Daniel Lawson, Bristol.

This is the homepage of Daniel Lawson, Research Associate in the Department of Mathematics at the University of Bristol. My research is highly interdisciplinary. Using methods from statistics, modelling, game theory, dynamical systems, data mining and statistical physics I've worked on genetics, evolution, historical dynamics and energy markets. For a (non-technical) description of this work see the research, page, with the papers referenced over in publications.

Some details of my teaching are available, as is further information about me, and my contact details. You can look me up on Google Scholar.

My current application area is genetics, with a serious amount of work devoted to ChromoPainter/FineSTRUCTURE, for which we've produced a usable, flexible and powerful set of tools. I'm currently working on statistical and data-mining techniques to scale this analysis up to "all the genomes of all people", an ambitious goal that requires some new statistical and data mining methodology.

A second, long-term (in progress for several years) development is the maturing of work with Neeraj Oak on modelling the collapse of historical states. It turns out that a simple dynamic game-theory model for the internal politics of a state can robustly lead to periodic collapse events that occur when states appear at their most powerful and stable. This has interesting (and of course speculative) implications for modern states.


March 2014: "A general decision framework for structuring computation using Data Directional Scaling to process massive similarity matrices", with Niall Adams was submitted to arXiv. (preprint)

December 2013: "Apparent strength conceals instability in a model for the collapse of historical states" with Neeraj Oak has been submitted to PLoS One (preprint).

August 2013: "Apparent strength conceals instability in a model for the collapse of historical states" with Neeraj Oak has been submitted to J. Roy. Soc. Interface (preprint).

2013: "Performance comparison of renewable incentive schemes using optimal control" with Neeraj Oak and Alan Champneys has been submitted to Energy.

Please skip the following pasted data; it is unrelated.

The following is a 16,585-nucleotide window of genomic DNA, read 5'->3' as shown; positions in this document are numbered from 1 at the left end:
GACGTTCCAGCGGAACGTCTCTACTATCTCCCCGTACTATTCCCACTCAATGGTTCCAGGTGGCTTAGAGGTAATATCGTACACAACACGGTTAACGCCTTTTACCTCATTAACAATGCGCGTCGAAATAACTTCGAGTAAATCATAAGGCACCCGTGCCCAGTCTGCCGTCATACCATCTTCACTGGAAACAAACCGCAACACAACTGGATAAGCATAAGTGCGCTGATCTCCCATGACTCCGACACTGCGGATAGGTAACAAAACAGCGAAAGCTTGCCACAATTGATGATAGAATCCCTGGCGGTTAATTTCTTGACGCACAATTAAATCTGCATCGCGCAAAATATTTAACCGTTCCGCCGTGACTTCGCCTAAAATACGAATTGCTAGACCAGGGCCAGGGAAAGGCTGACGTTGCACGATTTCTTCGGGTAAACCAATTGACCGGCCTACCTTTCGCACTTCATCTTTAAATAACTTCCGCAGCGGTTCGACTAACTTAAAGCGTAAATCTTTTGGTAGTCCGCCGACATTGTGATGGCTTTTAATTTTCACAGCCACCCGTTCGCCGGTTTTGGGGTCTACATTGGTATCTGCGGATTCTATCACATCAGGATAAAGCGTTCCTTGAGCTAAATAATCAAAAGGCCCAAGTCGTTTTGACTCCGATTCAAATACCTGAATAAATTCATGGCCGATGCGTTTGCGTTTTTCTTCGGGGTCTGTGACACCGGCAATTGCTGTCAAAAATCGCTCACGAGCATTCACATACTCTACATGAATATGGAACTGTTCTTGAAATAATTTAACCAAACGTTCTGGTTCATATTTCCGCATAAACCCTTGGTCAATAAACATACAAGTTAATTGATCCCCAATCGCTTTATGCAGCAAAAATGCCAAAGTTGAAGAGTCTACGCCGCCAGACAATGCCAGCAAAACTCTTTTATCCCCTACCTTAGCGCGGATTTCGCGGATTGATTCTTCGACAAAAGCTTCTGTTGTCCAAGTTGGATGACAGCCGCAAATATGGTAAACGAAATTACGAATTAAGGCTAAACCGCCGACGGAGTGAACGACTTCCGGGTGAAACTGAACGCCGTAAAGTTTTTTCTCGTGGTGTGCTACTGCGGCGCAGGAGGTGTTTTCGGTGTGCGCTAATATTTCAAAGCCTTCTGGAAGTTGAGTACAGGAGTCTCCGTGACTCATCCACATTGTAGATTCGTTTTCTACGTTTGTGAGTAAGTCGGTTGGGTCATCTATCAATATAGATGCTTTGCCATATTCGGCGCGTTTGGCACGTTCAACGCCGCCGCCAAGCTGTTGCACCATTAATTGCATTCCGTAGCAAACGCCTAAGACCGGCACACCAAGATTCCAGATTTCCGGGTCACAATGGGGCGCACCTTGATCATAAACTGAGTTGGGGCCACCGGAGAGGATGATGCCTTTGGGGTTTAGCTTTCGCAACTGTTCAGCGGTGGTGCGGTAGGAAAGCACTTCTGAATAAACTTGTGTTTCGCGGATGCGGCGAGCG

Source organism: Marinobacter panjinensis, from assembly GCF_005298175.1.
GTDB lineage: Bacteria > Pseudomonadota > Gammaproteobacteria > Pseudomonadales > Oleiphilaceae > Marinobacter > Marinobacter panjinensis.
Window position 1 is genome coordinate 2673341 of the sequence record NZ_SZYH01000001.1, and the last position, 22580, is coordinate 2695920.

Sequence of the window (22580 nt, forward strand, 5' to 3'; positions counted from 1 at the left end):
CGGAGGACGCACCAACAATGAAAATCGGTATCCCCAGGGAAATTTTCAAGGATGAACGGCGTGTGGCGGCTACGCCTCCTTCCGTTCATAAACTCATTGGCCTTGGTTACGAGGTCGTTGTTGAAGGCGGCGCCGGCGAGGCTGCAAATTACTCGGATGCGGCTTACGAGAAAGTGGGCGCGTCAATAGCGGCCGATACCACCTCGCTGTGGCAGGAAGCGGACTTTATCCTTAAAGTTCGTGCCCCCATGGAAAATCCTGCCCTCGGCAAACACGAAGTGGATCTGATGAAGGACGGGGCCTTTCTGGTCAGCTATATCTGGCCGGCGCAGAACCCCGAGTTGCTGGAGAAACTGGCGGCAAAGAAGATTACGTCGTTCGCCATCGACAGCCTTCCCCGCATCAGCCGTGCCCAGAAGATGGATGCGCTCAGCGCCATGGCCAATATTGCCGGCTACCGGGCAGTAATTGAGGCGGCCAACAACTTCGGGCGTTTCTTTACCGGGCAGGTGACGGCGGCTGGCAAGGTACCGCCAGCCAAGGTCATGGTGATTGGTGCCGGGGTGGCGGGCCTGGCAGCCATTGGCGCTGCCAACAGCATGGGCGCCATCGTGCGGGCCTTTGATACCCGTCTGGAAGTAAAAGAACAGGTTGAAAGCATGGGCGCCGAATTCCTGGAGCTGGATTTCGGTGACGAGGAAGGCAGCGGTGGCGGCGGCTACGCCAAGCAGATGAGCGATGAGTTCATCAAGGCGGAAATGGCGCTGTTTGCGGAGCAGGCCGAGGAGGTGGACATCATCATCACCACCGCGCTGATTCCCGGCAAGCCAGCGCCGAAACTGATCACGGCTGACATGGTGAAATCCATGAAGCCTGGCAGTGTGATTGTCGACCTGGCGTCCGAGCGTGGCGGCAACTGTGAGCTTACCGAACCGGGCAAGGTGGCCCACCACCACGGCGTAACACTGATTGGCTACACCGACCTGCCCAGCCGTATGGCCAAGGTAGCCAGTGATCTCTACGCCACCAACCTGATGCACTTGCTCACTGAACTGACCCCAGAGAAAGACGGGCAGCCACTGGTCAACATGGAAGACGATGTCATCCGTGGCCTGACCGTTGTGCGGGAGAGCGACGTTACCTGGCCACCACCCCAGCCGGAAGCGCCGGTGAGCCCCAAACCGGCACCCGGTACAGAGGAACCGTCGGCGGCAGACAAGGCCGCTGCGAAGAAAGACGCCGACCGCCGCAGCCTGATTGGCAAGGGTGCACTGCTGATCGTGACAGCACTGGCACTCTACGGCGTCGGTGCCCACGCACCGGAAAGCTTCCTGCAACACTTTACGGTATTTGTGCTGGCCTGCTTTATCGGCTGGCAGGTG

January 2013: A paper from my time in Aberdeen, Past acidification and recovery of surface waters, soils and ecology in the United Kingdom: Prospects for the future under current deposition and land use protocols, has been accepted at Ecological Indicators.

September 2012: What is a Population? In statistical genetics modelling and inference has been submitted as a book chapter, and a pre-print is available.

April 2012: Our review similarity matrices in genetics has been accepted and is to appear soon.

March 2012: Our review of similarity matrices in genetics has been submitted to the Annual Review of Human Genomics.

Jan 2012: The fineSTRUCTURE and ChromPainter paper has been published in PLoS genetics.

Dec 2011: The fineSTRUCTURE and ChromPainter paper has been accepted by PLoS Genetics and will appear online before too long. We have several users of the software.

July 2011: The PaintMyChromosomes.com website is going live! It is still in the very early stages at the moment, but the content will be completely usable. Get in touch if you are interested!

July 2011: We submitted our paper "Inference of population structure using dense haplotype data" to PLoS Genetics. See the fineSTRUCTURE page.

Feb 2011: Our paper "Bayesian analysis of non-linear differential equation models with application to a gut microbial ecosystem" was provisionally accepted by the Biometrical Journal. See publications

Feb 2011: A description of using Approximate Bayesian Computation for model selection was published, titled "Likelihood-free estimation of model evidence". See publications

2010: Our paper titled "Inference of Homologous Recombination in Bacteria Using Whole Genome Sequences" was published. See publications

March 2009: A new applications note in Bioinformatics was published titled "SimMLST: simulation of multi-locus sequence typing data under a neutral model". See publications